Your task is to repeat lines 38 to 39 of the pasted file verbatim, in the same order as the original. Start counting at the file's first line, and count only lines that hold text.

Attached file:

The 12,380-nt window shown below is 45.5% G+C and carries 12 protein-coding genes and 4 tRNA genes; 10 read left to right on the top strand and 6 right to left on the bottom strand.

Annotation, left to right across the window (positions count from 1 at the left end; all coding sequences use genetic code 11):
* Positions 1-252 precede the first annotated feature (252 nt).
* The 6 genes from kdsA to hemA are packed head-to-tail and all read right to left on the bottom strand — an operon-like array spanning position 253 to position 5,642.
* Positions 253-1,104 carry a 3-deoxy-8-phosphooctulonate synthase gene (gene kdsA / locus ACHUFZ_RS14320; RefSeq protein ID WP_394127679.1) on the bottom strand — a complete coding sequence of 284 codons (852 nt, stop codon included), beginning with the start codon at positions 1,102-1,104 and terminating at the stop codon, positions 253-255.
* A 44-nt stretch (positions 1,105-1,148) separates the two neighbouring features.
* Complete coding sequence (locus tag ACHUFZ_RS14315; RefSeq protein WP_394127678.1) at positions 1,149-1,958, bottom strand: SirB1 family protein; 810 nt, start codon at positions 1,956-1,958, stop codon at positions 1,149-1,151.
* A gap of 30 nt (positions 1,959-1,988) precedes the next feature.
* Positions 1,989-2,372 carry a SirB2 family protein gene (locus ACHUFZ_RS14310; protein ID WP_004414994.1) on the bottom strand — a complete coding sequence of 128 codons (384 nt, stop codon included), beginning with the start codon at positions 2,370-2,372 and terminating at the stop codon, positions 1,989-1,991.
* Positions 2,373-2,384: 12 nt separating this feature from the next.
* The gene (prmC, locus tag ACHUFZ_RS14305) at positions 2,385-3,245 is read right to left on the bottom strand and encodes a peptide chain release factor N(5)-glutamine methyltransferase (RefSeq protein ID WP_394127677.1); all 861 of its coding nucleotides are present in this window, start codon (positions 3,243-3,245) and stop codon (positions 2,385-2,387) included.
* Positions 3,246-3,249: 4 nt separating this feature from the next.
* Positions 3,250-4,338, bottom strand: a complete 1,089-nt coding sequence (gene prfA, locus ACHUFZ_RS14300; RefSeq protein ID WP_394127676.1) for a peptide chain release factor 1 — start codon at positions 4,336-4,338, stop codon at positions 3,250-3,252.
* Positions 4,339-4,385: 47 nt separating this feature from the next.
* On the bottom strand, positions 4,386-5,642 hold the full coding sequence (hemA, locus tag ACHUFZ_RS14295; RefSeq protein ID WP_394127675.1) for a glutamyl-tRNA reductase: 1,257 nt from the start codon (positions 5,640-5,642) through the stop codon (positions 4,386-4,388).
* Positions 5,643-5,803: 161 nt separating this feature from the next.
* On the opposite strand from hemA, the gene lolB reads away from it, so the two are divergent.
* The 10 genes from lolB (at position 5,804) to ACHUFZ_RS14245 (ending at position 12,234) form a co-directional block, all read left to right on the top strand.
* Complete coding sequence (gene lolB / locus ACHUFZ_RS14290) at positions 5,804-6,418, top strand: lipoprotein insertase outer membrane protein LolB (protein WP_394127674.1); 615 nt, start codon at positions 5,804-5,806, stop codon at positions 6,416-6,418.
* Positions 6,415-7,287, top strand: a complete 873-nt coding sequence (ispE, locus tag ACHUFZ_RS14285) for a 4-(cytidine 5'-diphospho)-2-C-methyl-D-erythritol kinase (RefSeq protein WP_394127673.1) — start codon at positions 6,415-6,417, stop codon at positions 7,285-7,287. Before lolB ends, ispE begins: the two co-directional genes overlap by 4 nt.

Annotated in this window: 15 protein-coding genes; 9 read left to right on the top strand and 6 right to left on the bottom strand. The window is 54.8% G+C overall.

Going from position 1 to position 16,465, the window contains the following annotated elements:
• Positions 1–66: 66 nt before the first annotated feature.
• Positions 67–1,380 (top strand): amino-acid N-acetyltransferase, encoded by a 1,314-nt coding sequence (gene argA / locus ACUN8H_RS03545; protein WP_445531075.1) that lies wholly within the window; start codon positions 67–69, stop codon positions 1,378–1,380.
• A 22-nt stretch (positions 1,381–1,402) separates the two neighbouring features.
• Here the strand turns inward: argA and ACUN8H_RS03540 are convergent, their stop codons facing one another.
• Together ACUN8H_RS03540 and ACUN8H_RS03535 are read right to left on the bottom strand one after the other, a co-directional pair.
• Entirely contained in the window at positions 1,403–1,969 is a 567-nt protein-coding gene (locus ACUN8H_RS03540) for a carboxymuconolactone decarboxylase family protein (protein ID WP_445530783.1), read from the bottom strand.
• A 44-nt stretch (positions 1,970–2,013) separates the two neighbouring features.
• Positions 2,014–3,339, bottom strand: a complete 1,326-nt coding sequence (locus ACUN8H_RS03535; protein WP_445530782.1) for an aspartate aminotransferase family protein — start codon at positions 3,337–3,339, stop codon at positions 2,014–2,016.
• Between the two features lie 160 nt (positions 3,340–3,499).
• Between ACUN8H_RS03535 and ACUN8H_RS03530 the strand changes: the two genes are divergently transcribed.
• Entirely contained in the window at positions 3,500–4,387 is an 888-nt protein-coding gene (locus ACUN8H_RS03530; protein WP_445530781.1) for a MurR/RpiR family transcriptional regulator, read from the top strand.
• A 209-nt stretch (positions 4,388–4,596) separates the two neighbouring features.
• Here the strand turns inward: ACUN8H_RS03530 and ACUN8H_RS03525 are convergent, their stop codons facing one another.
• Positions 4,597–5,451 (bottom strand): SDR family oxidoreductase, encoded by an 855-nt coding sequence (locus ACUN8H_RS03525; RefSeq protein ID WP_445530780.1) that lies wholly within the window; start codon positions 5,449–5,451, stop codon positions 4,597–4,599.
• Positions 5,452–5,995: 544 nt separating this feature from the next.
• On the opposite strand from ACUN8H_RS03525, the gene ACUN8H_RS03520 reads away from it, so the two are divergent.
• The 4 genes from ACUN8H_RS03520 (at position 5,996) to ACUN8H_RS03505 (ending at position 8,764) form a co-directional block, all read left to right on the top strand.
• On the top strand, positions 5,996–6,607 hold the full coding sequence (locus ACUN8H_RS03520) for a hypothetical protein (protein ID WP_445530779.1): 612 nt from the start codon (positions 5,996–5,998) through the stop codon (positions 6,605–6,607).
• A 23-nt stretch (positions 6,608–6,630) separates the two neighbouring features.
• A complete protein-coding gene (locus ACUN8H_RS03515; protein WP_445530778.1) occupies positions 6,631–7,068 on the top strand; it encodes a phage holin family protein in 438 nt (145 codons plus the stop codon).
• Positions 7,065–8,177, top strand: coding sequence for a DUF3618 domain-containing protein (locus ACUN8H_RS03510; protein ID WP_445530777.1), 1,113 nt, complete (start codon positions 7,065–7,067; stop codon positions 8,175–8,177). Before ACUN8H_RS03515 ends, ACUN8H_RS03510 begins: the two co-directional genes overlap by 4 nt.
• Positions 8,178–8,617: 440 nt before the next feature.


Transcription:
• On the opposite strand from ACUN8H_RS03525, the gene ACUN8H_RS03520 reads away from it, so the two are divergent.
• The 4 genes from ACUN8H_RS03520 (at position 5,996) to ACUN8H_RS03505 (ending at position 8,764) form a co-directional block, all read left to right on the top strand.